Local data undercuts the demagoguery even further if the Albemarle County public school district is any indication. The district adopted a visionary yet controversial anti-racistpolicy in response to local grassroots advocacy. With the policy, school officials sought to foster districtwide commitments to addressing bias and racial disparities.
At the school level, the policy introduced curricular resources aimed to guide teachers in prejudice-reduction lesson planning and educating on systemic injustices. Citing the JEDI initiative as “critical race theory,” a now dismissed lawsuit condemning the measure was filed on behalf of five families who decried the initiative. Their legal filings recall the translucent sheets once ubiquitous on our classroom overheads, Xeroxed and see-through.
The filings were hollow mimics of the bad-faith arguments pundits have mainstreamed about JEDI school efforts. When weighed against the local data, the top-down nature of the vitriol was clear. Despite the ludicrous legal accusations of fostering “racial division, racial stereotyping, and racial hostility,” a parent survey reported fewer than 10 percent disagreeing with the question: “I support an increased focus on programs that identify and prioritize equity among all students, such as the division’s Anti-Racism Policy.”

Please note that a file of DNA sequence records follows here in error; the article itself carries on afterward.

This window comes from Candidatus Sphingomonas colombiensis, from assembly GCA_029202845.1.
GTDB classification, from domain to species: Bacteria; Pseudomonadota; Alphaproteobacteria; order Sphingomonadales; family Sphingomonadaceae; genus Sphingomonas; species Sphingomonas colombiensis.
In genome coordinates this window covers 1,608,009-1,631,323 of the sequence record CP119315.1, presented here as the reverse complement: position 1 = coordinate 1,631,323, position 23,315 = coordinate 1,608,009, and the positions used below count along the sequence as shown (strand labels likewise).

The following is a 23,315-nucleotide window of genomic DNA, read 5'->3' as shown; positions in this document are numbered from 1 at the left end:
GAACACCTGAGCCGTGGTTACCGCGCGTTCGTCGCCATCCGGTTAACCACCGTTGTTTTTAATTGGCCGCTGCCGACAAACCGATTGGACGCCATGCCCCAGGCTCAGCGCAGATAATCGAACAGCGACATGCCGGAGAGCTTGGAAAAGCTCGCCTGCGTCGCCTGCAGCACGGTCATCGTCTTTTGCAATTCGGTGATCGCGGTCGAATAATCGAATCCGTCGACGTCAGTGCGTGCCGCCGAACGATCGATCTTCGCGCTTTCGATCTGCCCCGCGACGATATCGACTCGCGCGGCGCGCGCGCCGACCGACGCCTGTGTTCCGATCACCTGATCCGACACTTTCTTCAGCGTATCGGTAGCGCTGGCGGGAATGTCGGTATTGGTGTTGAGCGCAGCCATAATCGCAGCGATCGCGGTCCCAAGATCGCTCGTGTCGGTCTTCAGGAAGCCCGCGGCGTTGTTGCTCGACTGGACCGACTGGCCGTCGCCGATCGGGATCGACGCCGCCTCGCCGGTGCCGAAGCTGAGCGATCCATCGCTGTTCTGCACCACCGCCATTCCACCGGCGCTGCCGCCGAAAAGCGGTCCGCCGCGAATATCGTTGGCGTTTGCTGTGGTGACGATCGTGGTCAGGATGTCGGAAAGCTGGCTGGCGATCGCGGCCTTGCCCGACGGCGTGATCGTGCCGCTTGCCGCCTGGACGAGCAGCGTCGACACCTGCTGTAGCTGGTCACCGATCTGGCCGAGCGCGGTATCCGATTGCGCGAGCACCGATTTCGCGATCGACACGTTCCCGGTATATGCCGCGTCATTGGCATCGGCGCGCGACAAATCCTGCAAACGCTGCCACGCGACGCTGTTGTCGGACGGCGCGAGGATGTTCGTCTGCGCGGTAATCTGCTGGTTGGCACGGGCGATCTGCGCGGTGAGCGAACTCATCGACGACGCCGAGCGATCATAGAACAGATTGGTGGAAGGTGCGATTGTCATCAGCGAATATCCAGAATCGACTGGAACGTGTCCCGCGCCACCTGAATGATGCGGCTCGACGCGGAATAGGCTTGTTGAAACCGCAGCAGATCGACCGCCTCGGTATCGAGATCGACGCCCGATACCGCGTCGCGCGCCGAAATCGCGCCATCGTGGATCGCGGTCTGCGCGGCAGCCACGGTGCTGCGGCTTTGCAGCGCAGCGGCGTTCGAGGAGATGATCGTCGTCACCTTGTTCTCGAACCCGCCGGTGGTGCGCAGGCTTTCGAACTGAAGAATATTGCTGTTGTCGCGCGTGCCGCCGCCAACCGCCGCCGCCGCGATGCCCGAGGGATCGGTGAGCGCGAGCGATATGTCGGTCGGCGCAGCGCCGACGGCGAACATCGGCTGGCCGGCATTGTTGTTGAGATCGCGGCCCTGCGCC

For educators who incorporate JEDI principles, we must be mindful of both the data and the national climate. The former is a tailwind. The latter is a pendulum swinging at the whims of authorities. While most parents are unlikely to harangue hard-working educators with top-down accusations of reverse racism and indoctrination, a vocal minority is unfortunately so inclined.
Our society is sympathetic to conservative grievance. Therefore, many teachers—perhaps with the exception of those teaching in the most liberal of schools and districts—must meet these accusations with good-faith engagement. Many do not have the liberty of brazenly dismissing parents—however bad faith their behavior—and must develop practical strategies for addressing them head on.
In light of these circumstances, here are some tips teachers might look to integrate into their self-advocacy.
Unraveling Pundit Talking Points
Framing is paramount. When asking surveyees about teaching “the history of racism,” a Monmouth University Polling Institute survey saw a 75 percent approval rating. But when the same poll asked about the teaching of “critical race theory,” that rating plummeted down to 43 percent.
Parents must know that our JEDI lessons do not incite “reverse racism,” they expose the injustice of systemic racism. They do not posit whites as inherent oppressors, they expose supremacy as bad for all. Inviting students to consider another lens does not equate to indoctrination. It’s education.